Tales of Monkey Island: Episode 1 Review

I just finished the episode a few minutes ago.

Considering how Telltale was founded by a bunch of bitter, disenfranchises ex-Lucasarts employees angry over the Sam and Max debacle, I have no idea why it took so long for them to get their hands on Monkey Island. Oh, wait, yes I do, it’s because Lucasarts-

(Next five hours of ranting and raving cut for your convenience)

-and they smell funny, too!

Anyway, Telltale still seems to be the only company to actually understand the concept of episodic gaming: shorter games released more frequently at a lower price. The whole idea is not to reinvent the wheel, but rather to provide mindless entertainment in quick, digestible chunks. A lesson a certain other company can take to heart. But I’m losing track.

Tales of Monkey Island is the first Telltale series with an actual, overarching storyline. Once again, Guybrush and Elaine are trying to stop the evil LeChuck (now a zombie again) from stealing some monkey’s soul or whatever. They enchant a magic sword to destroy the evil pirate, but Guybrush, being who he is, fucks it up completely. LeChuck is turned into a full human, and Guybrush’s left hand is possessed by his nemesis’ evil. So it seems that our new goal is to get rid of the cursed hand and defeat LeChuck’s newest form.

Or, at least, I think that’s what it is. You see, the rest of the game has Guybrush stuck on Floatsom Island, where the winds suck up any ships stupid enough to try and sail past. Your primary goal is to find a way off the stinking island so you can go to some other island and find a giant sponge to clean off your hand. By the way, with the exception of escaping the island, none of this happens in the episode itself. We have about a good two dozen subplots all set off over the course of the game, from professional pirate hunters to the Voodoo Lady’s ex-boyfriend’s “erupting volcano,” but NOTHING gets any more development than “buy our next game, folks!”

By the way, unlike every other Telltale game, you have no choice with this one. If you buy the PC version, you HAVE to get the whole season. The Wii version isn’t out yet, but I guess you could buy single episodes then.

There’s no real reason to mention graphics. The Telltale Tool is showing its age more and more, but it does the job. That, and it keeps system requirements down. As long as your computer isn’t made of sharpened stones and operated by ancient blood sacrifices, you can run this. And if it is, hook me up, because I want one of those.

They actually managed to rope up all the old voice actors. They do a good job, although LeChuck’s voice sounds a little phoned in. Not a Bill Murray kind of phoned in, but still fairly close. As for the new characters, most of the acting is pretty good, althoguh the news reporter and “action figure” collector get grating after a while. The music is also typical Monkey Island, including a reprise of the famous theme.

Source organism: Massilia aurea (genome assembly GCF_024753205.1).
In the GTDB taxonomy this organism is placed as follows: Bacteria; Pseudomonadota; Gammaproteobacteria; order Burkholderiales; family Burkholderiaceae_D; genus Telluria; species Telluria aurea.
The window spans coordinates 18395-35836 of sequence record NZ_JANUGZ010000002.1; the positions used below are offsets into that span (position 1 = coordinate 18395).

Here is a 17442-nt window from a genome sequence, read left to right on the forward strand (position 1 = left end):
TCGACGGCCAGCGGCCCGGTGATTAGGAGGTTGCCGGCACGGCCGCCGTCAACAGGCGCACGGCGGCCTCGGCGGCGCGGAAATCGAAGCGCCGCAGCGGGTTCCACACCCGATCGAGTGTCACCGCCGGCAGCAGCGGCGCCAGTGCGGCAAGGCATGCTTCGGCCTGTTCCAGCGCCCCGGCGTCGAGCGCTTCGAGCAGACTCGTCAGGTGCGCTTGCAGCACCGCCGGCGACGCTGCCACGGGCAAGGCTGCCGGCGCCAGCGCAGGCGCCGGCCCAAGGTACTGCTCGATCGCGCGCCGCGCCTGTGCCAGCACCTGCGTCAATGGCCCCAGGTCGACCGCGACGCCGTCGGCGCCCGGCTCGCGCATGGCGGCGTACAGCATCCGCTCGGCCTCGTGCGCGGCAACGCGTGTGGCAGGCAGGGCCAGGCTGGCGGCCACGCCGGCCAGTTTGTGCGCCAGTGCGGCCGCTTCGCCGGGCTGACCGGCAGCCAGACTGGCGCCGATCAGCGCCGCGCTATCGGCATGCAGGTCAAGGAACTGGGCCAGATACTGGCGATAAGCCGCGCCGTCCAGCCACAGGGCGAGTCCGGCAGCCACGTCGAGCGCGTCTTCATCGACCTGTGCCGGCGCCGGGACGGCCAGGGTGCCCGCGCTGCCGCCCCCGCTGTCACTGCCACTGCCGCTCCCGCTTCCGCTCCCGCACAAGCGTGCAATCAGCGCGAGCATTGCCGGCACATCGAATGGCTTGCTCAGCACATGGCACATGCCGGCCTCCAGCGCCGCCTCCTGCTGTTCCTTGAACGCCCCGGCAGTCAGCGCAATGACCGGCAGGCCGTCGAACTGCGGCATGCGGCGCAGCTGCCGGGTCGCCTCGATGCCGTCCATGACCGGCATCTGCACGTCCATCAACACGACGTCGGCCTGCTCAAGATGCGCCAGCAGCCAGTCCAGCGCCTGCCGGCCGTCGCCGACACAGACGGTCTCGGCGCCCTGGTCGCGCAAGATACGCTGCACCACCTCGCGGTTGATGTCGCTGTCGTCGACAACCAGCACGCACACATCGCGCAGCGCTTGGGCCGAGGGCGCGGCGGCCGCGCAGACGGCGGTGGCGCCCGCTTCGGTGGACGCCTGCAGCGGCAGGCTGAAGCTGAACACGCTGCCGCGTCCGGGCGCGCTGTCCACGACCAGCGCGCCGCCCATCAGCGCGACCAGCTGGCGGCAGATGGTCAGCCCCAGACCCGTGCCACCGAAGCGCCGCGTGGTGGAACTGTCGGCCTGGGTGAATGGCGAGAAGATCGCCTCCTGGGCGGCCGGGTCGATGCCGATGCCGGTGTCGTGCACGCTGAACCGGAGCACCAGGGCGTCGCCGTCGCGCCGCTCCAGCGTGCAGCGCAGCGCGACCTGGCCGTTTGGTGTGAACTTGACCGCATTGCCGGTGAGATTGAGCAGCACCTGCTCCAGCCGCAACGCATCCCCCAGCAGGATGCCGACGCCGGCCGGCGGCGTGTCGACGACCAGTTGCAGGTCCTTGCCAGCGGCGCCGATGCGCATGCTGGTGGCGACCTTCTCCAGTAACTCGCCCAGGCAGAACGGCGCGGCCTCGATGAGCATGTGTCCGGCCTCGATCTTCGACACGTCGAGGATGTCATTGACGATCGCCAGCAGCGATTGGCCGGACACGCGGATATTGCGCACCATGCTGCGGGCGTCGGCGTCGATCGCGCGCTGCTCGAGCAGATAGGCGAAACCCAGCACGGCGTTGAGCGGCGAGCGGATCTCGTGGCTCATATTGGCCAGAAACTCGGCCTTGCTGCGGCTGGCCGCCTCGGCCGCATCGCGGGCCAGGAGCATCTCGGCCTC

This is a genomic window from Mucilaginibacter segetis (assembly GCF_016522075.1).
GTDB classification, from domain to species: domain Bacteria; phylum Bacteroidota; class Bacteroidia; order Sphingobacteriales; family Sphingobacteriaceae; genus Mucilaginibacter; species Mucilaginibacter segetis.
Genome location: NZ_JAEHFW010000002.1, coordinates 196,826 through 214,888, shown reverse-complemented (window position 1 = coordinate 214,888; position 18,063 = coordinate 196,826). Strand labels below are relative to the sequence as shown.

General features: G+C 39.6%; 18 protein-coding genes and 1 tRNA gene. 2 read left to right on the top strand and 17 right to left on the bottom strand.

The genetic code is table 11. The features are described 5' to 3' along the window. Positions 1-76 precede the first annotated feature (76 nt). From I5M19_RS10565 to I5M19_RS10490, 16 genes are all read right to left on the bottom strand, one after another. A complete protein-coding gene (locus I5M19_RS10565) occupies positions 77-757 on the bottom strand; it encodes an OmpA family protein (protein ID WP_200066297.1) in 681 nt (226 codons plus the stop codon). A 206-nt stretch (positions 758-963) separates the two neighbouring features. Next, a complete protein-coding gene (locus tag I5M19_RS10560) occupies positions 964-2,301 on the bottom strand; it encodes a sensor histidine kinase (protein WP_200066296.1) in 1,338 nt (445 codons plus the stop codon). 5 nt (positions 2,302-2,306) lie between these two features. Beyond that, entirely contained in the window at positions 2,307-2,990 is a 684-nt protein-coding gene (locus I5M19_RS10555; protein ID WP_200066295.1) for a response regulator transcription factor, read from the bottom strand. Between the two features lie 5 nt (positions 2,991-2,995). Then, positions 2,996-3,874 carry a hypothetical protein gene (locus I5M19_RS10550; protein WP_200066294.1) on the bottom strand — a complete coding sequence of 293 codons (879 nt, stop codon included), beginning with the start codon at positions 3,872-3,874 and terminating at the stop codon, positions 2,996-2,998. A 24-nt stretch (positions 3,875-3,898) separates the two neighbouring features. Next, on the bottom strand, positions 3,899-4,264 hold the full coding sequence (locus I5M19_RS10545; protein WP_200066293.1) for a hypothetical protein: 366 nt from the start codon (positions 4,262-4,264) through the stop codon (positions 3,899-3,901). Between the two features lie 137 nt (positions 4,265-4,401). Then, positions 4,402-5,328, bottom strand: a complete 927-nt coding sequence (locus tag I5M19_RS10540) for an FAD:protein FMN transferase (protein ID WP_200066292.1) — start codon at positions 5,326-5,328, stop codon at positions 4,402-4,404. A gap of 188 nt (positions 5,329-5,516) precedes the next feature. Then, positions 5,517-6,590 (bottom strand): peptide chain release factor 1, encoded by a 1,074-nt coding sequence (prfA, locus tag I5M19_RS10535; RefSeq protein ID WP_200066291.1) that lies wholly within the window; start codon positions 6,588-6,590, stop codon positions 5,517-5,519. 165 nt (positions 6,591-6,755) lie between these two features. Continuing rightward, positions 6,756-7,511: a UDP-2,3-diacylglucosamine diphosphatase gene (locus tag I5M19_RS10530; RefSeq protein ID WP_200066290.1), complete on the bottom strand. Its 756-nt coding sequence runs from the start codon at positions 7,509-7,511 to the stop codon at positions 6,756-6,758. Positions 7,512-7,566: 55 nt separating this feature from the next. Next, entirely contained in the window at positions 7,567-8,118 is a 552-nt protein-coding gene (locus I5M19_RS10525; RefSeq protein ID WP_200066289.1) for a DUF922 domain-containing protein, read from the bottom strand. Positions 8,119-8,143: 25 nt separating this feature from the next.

Now comes the hard part. The gameplay is simply hit-or-miss, and it all depends on how you handle the controls. The game adopts the same gamepad-style system as Wallace and Gromit, using the WASD keys to move around and the mouse to use stuff. Unfortunately, the developers also decided to try another scheme. Remember Mario 64 DS, and trying to control that fucking thing using the stylus? Well, it’s just like that, only you have a mouse! You hold down the left button and then drag the thing in the direction you want Guybrush to move. It’s slow, it’s annoyingly fickle, it makes timed puzzles nearly impossible, and was simply a BAD IDEA.

The puzzle are actually pretty good, although a bit too easy. Still, considering this is the first chapter in a full game, that can be forgiven for now. Like previous Lucasarts games, you can’t die, leaving you free to torment Guybrush as much as your twisted heart desires. However, due to some design oversights, there is a puzzle that can break the game if done incorrectly. (Do not fire the cannon until after you have the U-Tube and the glassblower has broguht out the shell.)

The script is one of the game’s unfortunately weaker areas. It’s funny, to be sure, but not quite at the same level as previous Monkey Islands. It just seems to be missing some of the charm of the original, although that might just be nostalgia talking. If it follows the usual Telltale style, then the next episode will be less funny, followed by a third episode that will either suck royally (both Sam and Max seasons), or will actually be one of the best (Strong Bad, W&G). Still, that is more of a “wait and see” issue.

Overall, this game is worth a shot, especially if you are a Monkey Island fan. It’s not perfect, but it’s a good first shot, and the series holds a good amount of future promise.

Nice little review!

I LIKE the Sam n Max games! Whats wrong with them? I have season1 on Wii.

Good review, too. :slight_smile:

Nothing’s wrong with Sam and Max. The third episodes, however, are generally considered to be the weakest of each season. They aren’t bad, they’re just not very good.

I found the mouse-movement to be pretty ok once you’ve tried it a bit. Most of the time you just need to move enough to be able to see the object you want to interact with, and then you click that.
(Also, if you start moving and then hold down both mouse buttons, i.e. hold down the left and then press and hold the right, Guybrush will run.)
…Timed puzzle? I haven’t found any so far, so I’m kinda wondering what puzzle that would be. I’m stuck at the calendar right now, though, so I’m guessing it’s somewhere after that.